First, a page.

Exactly right, and that's why you only buy a LICENSE to use software; you don't OWN the program.  Therefore, you have no protectable right to fiddle with the source code, etc.

    So, while a company may not sell the rights to a defunct game outright, they might be persuaded to license the game to a provider.  However, that would not give the provider the rights to enhance, change or improve the game, so I doubt you will see that happening very often either. 


    This is the problem. Who would want to licence a game witout the ability to fix things. I can imagine the forum....

    player: woot I am lvl 300 finally but my new uber move don't work. Fix it GM.. I didn't work my ass off for this crap.

    GM: I am sorry you are having trouble but sadly we cannot fix game issues like this. This is why you only pay $4 a month. It is expected that you will face the odd issue which unfortunatly won't work. We are pretty sure that the new move you get at lvl 350 works ok so perservere and you will get your rewards :)

    player: WHAT!!!! It took me months to get from lvl 250 to 300 and I get nothing for it. You steal my money u thief. You all SUX. I hope this game dies AGAIN and I will tell my friends to never touch a game you host again!!!!

    GM: <sigh>


  • ZeausZeaus HuddersfieldPosts: 222Member

    If you want to release a game for free (any game not just MMOGs) then you do these simple steps.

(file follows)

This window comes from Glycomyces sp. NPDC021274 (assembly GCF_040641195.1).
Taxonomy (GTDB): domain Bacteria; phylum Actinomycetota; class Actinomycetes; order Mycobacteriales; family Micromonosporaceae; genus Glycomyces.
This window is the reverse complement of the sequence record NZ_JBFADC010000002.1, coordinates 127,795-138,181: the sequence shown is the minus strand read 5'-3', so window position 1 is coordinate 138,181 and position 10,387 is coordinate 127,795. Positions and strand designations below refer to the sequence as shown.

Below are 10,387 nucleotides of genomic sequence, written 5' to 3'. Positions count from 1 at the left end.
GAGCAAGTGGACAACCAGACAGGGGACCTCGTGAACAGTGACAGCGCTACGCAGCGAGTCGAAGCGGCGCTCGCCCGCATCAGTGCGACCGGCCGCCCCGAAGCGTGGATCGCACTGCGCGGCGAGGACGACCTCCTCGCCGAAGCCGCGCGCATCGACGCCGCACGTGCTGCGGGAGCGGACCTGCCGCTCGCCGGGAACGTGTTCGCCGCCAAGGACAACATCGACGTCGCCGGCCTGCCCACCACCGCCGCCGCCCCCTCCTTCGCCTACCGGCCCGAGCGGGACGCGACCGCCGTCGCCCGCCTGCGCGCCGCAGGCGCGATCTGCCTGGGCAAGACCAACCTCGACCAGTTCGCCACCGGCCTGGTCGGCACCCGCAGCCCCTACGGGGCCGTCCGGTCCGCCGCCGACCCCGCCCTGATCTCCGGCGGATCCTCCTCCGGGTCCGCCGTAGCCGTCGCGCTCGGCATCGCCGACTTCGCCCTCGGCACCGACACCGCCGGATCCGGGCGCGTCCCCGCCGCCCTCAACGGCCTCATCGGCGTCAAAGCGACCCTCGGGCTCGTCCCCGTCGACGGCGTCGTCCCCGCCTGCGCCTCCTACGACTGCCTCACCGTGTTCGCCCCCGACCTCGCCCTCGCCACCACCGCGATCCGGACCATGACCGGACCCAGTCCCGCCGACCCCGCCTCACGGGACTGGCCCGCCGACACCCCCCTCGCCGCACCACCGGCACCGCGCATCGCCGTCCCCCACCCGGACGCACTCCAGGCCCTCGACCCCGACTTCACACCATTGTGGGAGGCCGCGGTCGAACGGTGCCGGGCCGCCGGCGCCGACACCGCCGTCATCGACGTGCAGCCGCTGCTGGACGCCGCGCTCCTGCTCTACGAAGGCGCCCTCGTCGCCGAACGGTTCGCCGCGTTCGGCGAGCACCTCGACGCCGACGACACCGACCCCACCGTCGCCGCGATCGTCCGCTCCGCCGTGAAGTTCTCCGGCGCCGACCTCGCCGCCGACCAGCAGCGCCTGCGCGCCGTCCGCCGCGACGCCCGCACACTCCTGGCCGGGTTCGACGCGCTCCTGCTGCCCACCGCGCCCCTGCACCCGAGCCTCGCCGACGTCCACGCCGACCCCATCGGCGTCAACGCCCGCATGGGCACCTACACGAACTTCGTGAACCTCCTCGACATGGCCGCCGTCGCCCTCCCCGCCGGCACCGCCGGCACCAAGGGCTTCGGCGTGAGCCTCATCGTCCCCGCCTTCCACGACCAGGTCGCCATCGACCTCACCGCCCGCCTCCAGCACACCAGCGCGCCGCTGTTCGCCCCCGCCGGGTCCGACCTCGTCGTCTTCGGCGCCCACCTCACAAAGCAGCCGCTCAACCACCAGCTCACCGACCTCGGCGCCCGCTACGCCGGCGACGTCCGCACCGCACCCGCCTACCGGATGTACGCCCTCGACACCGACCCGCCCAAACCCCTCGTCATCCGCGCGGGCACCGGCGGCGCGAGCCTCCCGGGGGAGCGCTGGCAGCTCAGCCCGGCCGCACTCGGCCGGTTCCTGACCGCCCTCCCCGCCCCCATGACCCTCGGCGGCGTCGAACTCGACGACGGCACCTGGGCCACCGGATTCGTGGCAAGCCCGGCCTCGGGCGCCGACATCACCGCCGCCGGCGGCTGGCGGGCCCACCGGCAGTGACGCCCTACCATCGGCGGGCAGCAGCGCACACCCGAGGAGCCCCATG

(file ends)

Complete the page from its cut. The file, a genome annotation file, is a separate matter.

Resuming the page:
1) Round up a lot of donations

    2) Buy the IP and source code

    3) Release it all to under the GPL, Public Domain or some other license

    This is the only way you'd ever be able to "legally" do it. You could argue that its your right as a customer because now the software you bought doesn't work anymore (assuming you bought the game client) but there is probably some legal mumbo jumbo in the EULA that stops this and it'd only cost you court fees that could be better spent on making a deal for buying the game outright in the first place.

    -----------------------------
    Want to get into the game industry? Read the game business advice guide.
    Also read GameDev and Gamasutra
    Download Impulse - Like steam but only DRM Free Games

  • baffbaff swaveseyPosts: 9,457Member


    Originally posted by Cillasi
    Exactly right, and that's why you only buy a LICENSE to use software; you don't OWN the program.  Therefore, you have no protectable right to fiddle with the source code, etc.
    So, while a company may not sell the rights to a defunct game outright, they might be persuaded to license the game to a provider.  However, that would not give the provider the rights to enhance, change or improve the game, so I doubt you will see that happening very often either. 
    The Realm Online is one game that has changed ownership about 3-4 times over its lifetime, but its code is so obsolete that nobody else would want it.  I don't see any owner of a "modern" game selling their game outright unless they are getting out of the business altogether and are just interested in the cut and run.


    Wrong.

    This really is the oldest lamest boogeyman myth in gaming.

    You do not buy a licesnse you buy the software, you own it.

    In the US, the first sale doctrine, Softman v. Adobe  and Novell, inc. v. CPU Distrib., Inc. ruled that software sales are purchases, not licenses.

    In the EU this is covered by the Unfair Contract Act.

    Copywright Law still applies and reverse engineering the code for profit is not allowed without the copywright holders permission.

    You are allowed to fiddle with the code, you are allowed to adapt it to suit your purposes or reverse engineer it to learn how it works.

    You are not allowed to use it in another software without permission.